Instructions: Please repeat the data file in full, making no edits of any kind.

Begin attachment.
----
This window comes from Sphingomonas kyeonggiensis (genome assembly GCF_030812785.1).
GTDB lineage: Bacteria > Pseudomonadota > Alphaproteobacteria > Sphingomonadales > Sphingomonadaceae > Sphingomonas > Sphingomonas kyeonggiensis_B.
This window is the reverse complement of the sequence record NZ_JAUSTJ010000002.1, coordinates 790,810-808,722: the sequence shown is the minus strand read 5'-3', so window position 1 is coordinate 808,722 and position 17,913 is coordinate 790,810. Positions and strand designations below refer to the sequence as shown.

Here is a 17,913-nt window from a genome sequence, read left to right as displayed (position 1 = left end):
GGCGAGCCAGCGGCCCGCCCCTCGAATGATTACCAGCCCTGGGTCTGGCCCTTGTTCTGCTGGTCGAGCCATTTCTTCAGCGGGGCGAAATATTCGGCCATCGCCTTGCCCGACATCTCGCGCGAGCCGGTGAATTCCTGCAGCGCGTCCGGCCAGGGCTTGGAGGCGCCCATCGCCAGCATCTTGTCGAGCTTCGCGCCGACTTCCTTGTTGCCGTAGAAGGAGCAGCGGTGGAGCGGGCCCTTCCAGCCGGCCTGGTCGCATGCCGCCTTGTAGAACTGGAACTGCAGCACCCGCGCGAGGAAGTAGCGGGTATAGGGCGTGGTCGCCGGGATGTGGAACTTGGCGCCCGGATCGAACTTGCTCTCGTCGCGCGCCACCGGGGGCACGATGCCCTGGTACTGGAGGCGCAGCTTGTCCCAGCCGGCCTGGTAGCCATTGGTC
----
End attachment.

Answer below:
This window comes from Sphingomonas kyeonggiensis (genome assembly GCF_030812785.1).
GTDB lineage: Bacteria > Pseudomonadota > Alphaproteobacteria > Sphingomonadales > Sphingomonadaceae > Sphingomonas > Sphingomonas kyeonggiensis_B.
This window is the reverse complement of the sequence record NZ_JAUSTJ010000002.1, coordinates 790,810-808,722: the sequence shown is the minus strand read 5'-3', so window position 1 is coordinate 808,722 and position 17,913 is coordinate 790,810. Positions and strand designations below refer to the sequence as shown.

Here is a 17,913-nt window from a genome sequence, read left to right as displayed (position 1 = left end):
GGCGAGCCAGCGGCCCGCCCCTCGAATGATTACCAGCCCTGGGTCTGGCCCTTGTTCTGCTGGTCGAGCCATTTCTTCAGCGGGGCGAAATATTCGGCCATCGCCTTGCCCGACATCTCGCGCGAGCCGGTGAATTCCTGCAGCGCGTCCGGCCAGGGCTTGGAGGCGCCCATCGCCAGCATCTTGTCGAGCTTCGCGCCGACTTCCTTGTTGCCGTAGAAGGAGCAGCGGTGGAGCGGGCCCTTCCAGCCGGCCTGGTCGCATGCCGCCTTGTAGAACTGGAACTGCAGCACCCGCGCGAGGAAGTAGCGGGTATAGGGCGTGGTCGCCGGGATGTGGAACTTGGCGCCCGGATCGAACTTGCTCTCGTCGCGCGCCACCGGGGGCACGATGCCCTGGTACTGGAGGCGCAGCTTGTCCCAGCCGGCCTGGTAGCCATTGGTC